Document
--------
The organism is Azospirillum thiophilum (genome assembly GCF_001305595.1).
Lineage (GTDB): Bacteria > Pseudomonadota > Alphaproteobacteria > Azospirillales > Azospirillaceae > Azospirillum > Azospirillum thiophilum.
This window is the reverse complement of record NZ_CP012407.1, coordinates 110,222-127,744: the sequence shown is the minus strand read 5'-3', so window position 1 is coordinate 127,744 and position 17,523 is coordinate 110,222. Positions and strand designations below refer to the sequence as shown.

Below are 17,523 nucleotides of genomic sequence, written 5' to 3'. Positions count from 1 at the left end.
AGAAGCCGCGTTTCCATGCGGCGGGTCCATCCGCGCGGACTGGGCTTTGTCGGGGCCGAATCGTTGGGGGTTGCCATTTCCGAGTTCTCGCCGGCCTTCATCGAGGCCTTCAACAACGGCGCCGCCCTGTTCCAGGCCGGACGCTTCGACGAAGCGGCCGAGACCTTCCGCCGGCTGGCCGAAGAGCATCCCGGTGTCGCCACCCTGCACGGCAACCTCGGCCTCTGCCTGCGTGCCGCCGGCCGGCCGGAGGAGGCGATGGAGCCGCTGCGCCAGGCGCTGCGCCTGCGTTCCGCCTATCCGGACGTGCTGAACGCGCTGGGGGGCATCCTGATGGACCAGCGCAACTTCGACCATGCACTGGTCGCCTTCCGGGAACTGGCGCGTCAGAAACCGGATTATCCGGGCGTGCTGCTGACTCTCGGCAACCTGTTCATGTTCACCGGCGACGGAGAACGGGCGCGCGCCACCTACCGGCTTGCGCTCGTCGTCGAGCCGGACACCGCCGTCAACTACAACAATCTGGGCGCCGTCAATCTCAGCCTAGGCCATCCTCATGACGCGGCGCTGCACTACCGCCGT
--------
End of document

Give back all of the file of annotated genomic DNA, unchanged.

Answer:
The organism is Azospirillum thiophilum (genome assembly GCF_001305595.1).
Lineage (GTDB): Bacteria > Pseudomonadota > Alphaproteobacteria > Azospirillales > Azospirillaceae > Azospirillum > Azospirillum thiophilum.
This window is the reverse complement of record NZ_CP012407.1, coordinates 110,222-127,744: the sequence shown is the minus strand read 5'-3', so window position 1 is coordinate 127,744 and position 17,523 is coordinate 110,222. Positions and strand designations below refer to the sequence as shown.

Below are 17,523 nucleotides of genomic sequence, written 5' to 3'. Positions count from 1 at the left end.
AGAAGCCGCGTTTCCATGCGGCGGGTCCATCCGCGCGGACTGGGCTTTGTCGGGGCCGAATCGTTGGGGGTTGCCATTTCCGAGTTCTCGCCGGCCTTCATCGAGGCCTTCAACAACGGCGCCGCCCTGTTCCAGGCCGGACGCTTCGACGAAGCGGCCGAGACCTTCCGCCGGCTGGCCGAAGAGCATCCCGGTGTCGCCACCCTGCACGGCAACCTCGGCCTCTGCCTGCGTGCCGCCGGCCGGCCGGAGGAGGCGATGGAGCCGCTGCGCCAGGCGCTGCGCCTGCGTTCCGCCTATCCGGACGTGCTGAACGCGCTGGGGGGCATCCTGATGGACCAGCGCAACTTCGACCATGCACTGGTCGCCTTCCGGGAACTGGCGCGTCAGAAACCGGATTATCCGGGCGTGCTGCTGACTCTCGGCAACCTGTTCATGTTCACCGGCGACGGAGAACGGGCGCGCGCCACCTACCGGCTTGCGCTCGTCGTCGAGCCGGACACCGCCGTCAACTACAACAATCTGGGCGCCGTCAATCTCAGCCTAGGCCATCCTCATGACGCGGCGCTGCACTACCGCCGT